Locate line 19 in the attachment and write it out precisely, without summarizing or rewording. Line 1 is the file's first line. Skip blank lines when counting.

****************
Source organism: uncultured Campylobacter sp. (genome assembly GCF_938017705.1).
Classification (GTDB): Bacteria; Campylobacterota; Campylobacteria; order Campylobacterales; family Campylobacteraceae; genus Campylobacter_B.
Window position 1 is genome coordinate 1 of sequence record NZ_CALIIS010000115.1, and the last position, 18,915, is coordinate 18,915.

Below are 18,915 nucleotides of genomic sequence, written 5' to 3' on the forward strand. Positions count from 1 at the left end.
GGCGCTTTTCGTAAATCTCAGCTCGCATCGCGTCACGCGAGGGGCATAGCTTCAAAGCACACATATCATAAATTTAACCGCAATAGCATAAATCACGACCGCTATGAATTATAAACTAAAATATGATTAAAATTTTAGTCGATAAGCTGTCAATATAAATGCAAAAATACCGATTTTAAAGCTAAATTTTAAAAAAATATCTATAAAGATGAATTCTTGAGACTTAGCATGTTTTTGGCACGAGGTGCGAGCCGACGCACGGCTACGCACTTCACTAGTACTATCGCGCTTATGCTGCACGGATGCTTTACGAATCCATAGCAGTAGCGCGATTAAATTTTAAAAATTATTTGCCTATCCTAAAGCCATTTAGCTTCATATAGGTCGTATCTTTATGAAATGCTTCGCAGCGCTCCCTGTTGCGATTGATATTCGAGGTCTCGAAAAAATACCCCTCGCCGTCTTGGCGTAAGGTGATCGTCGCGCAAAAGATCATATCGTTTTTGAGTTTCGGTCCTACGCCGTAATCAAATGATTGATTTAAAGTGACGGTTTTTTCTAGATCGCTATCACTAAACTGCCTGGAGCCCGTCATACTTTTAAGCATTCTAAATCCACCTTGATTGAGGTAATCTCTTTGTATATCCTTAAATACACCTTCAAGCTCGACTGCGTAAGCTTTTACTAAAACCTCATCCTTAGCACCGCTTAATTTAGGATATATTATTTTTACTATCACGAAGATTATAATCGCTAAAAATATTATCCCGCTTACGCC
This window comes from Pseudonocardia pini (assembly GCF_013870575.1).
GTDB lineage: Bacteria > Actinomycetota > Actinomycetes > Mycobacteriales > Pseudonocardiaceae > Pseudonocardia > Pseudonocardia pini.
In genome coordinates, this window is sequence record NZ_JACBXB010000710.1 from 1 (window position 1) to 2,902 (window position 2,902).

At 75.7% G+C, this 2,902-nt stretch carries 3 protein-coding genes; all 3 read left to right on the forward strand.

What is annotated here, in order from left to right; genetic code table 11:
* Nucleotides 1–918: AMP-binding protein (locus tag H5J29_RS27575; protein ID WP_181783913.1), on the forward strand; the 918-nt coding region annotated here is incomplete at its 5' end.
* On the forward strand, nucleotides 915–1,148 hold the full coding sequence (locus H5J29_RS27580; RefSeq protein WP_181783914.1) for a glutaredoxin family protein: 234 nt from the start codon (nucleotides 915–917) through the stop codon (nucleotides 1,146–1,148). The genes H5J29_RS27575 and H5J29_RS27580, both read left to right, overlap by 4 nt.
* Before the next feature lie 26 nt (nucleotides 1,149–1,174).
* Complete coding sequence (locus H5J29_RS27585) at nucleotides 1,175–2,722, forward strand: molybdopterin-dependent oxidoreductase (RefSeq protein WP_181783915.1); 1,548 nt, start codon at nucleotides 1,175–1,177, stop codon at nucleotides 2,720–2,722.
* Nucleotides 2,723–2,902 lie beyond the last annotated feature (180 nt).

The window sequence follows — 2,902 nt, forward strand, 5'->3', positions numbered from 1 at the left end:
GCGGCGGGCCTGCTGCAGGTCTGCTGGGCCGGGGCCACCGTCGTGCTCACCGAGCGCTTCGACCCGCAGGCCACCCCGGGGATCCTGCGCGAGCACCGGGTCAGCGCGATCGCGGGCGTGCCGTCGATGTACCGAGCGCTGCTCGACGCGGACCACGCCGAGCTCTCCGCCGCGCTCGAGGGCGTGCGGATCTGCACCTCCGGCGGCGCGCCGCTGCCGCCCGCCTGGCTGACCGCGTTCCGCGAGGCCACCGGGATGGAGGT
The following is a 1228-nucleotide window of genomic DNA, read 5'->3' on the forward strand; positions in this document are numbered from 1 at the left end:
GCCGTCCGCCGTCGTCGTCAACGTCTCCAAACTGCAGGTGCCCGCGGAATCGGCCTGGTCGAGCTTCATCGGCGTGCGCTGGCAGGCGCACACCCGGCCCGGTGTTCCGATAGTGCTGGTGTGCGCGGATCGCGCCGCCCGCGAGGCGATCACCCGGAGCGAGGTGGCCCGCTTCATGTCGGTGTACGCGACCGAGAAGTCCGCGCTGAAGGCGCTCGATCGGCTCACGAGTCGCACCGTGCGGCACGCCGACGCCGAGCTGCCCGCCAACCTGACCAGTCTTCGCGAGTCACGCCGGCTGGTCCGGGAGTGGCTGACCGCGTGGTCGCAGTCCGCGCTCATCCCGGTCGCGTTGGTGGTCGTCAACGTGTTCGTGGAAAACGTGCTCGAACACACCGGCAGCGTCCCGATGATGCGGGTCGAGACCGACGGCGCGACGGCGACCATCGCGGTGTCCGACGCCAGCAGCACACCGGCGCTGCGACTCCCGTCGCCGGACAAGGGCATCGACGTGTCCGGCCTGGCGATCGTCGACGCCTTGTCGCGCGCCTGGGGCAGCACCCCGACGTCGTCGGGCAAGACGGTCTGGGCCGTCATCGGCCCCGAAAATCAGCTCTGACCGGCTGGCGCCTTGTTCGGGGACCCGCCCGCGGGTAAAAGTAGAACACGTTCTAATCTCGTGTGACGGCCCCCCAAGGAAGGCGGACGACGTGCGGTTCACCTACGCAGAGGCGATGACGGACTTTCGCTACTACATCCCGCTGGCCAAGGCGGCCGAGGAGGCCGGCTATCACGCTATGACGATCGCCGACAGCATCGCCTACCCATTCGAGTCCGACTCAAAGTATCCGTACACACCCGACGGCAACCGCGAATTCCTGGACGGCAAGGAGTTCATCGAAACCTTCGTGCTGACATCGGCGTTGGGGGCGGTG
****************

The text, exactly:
GCCGTCCGCCGTCGTCGTCAACGTCTCCAAACTGCAGGTGCCCGCGGAATCGGCCTGGTCGAGCTTCATCGGCGTGCGCTGGCAGGCGCACACCCGGCCCGGTGTTCCGATAGTGCTGGTGTGCGCGGATCGCGCCGCCCGCGAGGCGATCACCCGGAGCGAGGTGGCCCGCTTCATGTCGGTGTACGCGACCGAGAAGTCCGCGCTGAAGGCGCTCGATCGGCTCACGAGTCGCACCGTGCGGCACGCCGACGCCGAGCTGCCCGCCAACCTGACCAGTCTTCGCGAGTCACGCCGGCTGGTCCGGGAGTGGCTGACCGCGTGGTCGCAGTCCGCGCTCATCCCGGTCGCGTTGGTGGTCGTCAACGTGTTCGTGGAAAACGTGCTCGAACACACCGGCAGCGTCCCGATGATGCGGGTCGAGACCGACGGCGCGACGGCGACCATCGCGGTGTCCGACGCCAGCAGCACACCGGCGCTGCGACTCCCGTCGCCGGACAAGGGCATCGACGTGTCCGGCCTGGCGATCGTCGACGCCTTGTCGCGCGCCTGGGGCAGCACCCCGACGTCGTCGGGCAAGACGGTCTGGGCCGTCATCGGCCCCGAAAATCAGCTCTGACCGGCTGGCGCCTTGTTCGGGGACCCGCCCGCGGGTAAAAGTAGAACACGTTCTAATCTCGTGTGACGGCCCCCCAAGGAAGGCGGACGACGTGCGGTTCACCTACGCAGAGGCGATGACGGACTTTCGCTACTACATCCCGCTGGCCAAGGCGGCCGAGGAGGCCGGCTATCACGCTATGACGATCGCCGACAGCATCGCCTACCCATTCGAGTCCGACTCAAAGTATCCGTACACACCCGACGGCAACCGCGAATTCCTGGACGGCAAGGAGTTCATCGAAACCTTCGTGCTGACATCGGCGTTGGGGGCGGTG